You’ve pledged to have and to hold, but when the other party jostles with you for the bathroom every morning, that pledge could get thrown out of the window. To potentially save your relationship, we put together a design guide to help you plan for a more harmonious home.
Design: The Merry Men Interiors
1. Communal space
Breakout areas : We often plan communal areas of the home for the enjoyment of everybody, but each of us needs a break every now and then.
As such, include breakout areas within these communal spaces for privacy and contemplation. It could be a little reading nook by the corner or a bay seat by the window. This is especially important if you are thinking of going open concept, where there is virtually no privacy.
Glass dividers : If you already have a lot of private rooms in the home and prefer to feel connected to your significant other even though you are both at different areas, think about using glass dividers to separate the various parts of the home.
You will still be able to see each other, yet the glass walls will lend you some privacy whenever you need.
Countertop space : If you have two master chefs at home, always make sure you have enough countertop space so you can both prep at the same time. A kitchen island or a wet/dry kitchen setting can help in that. Or opt for a galley layout so you can each work on both sides of the kitchen.
Extras never hurt : Getting two sinks (or one dishwasher and sink), double ovens or an additional hob can be a way to minimise conflict and waiting times when you are both at work in the kitchen. This might not be necessary if you have different cooking styles.
Organisation : Make sure there’s sufficient room between the ‘work triangle’ — hob, sink and refrigerator — so you won’t clash with each other. Keep often-used items like pots and pans and cooking utensils within reach easy by displaying them out in the open.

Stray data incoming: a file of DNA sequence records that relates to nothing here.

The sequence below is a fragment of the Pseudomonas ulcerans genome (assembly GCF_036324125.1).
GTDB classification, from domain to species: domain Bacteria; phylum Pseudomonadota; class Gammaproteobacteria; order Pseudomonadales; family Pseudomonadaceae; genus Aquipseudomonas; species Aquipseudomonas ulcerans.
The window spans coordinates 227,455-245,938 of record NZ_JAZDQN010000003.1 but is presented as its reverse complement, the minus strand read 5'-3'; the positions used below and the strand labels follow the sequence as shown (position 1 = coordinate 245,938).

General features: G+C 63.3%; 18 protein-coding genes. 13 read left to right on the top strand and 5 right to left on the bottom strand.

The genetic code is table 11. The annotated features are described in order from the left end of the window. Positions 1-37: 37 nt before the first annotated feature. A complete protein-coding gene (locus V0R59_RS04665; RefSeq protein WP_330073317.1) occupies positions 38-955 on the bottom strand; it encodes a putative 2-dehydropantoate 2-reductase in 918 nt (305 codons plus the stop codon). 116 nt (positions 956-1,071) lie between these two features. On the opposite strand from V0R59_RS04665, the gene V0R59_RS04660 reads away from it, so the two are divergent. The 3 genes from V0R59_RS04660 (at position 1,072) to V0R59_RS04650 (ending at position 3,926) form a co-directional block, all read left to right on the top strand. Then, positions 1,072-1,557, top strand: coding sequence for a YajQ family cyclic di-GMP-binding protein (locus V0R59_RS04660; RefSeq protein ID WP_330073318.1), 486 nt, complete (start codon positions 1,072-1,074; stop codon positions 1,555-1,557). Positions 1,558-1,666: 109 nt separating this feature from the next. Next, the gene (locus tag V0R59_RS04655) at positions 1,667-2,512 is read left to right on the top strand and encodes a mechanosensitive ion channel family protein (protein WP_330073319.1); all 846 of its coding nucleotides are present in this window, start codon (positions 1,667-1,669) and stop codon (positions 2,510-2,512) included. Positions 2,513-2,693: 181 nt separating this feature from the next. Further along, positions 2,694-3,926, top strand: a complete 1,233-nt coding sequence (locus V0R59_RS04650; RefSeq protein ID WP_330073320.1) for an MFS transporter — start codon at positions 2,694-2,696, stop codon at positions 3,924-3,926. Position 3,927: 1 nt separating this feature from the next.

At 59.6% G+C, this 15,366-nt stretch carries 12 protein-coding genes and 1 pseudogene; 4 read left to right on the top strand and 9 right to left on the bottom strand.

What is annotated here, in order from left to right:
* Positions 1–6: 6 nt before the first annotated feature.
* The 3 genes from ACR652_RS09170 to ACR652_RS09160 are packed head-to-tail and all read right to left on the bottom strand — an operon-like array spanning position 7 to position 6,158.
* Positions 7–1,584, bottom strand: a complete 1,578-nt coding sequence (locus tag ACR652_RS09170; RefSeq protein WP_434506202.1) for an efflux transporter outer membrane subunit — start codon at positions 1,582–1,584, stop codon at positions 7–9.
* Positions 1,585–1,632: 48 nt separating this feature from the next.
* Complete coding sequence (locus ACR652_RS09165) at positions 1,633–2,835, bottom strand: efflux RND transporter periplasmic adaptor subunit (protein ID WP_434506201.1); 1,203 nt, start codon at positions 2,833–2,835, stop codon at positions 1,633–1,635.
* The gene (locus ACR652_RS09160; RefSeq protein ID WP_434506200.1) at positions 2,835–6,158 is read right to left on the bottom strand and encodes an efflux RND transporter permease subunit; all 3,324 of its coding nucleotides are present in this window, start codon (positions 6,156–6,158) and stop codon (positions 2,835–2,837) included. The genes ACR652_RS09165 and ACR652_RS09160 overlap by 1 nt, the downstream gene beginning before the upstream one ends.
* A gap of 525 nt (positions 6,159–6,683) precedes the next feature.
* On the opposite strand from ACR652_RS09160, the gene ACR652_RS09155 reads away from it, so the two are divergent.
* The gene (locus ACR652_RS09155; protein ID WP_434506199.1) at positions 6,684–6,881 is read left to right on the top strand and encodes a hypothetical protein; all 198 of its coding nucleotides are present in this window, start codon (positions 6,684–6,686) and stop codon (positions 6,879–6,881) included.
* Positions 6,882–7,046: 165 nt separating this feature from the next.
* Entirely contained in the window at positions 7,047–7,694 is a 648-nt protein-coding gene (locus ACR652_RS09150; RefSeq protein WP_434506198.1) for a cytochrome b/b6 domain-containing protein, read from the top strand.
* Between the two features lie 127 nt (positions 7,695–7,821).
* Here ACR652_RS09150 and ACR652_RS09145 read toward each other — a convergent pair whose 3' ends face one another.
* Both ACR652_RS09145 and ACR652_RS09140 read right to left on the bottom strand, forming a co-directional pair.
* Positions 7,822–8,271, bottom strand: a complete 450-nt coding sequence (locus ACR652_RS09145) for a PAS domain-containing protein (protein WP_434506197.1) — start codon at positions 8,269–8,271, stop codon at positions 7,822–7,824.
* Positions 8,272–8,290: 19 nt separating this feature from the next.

3. Home office
Keep things separated : When planning out a home office for two, make sure both you and your partner are able to have your own workspace. If you have to share a desk, separate both of your workspaces using communal items such as the printer. Or use opposite ends of the same desk so you won’t have to bump into each other while working.
Sink outside : Consider having the sink outside from the shower and toilet areas so that you can both use the bathroom at the same time. Get dual sinks if you have the budget and luxury of space.
Separate shower and tub : If you both can’t decide on whether you should go with a shower stall or a bathtub, get the best of both worlds by incorporating both. Keep them separate so you can bathe simultaneously.
Custom mattress : For a better night’s rest, get a custom his-and-hers mattress that allows you to tailor each side of the bed to suit your mattress preference. Customisation options usually include the level of firmness and the type of mattress (latex or memory foam).
Also make sure you get a mattress that is able to isolate motion so you won’t be disturbed even if your partner tosses and turns on the bed.
Walk-in wardrobe : If one person needs to get ready before the other gets out of bed, you might want to minimise disturbance in the bedroom. Plan the bedroom so that the dressing table and closet area are kept away from the sleeping zone.
A walk-in wardrobe is one way to do this, and you don’t even need a big space. Small bedrooms can squeeze in a walk-in closet just the same.
This article was first published in Renonation.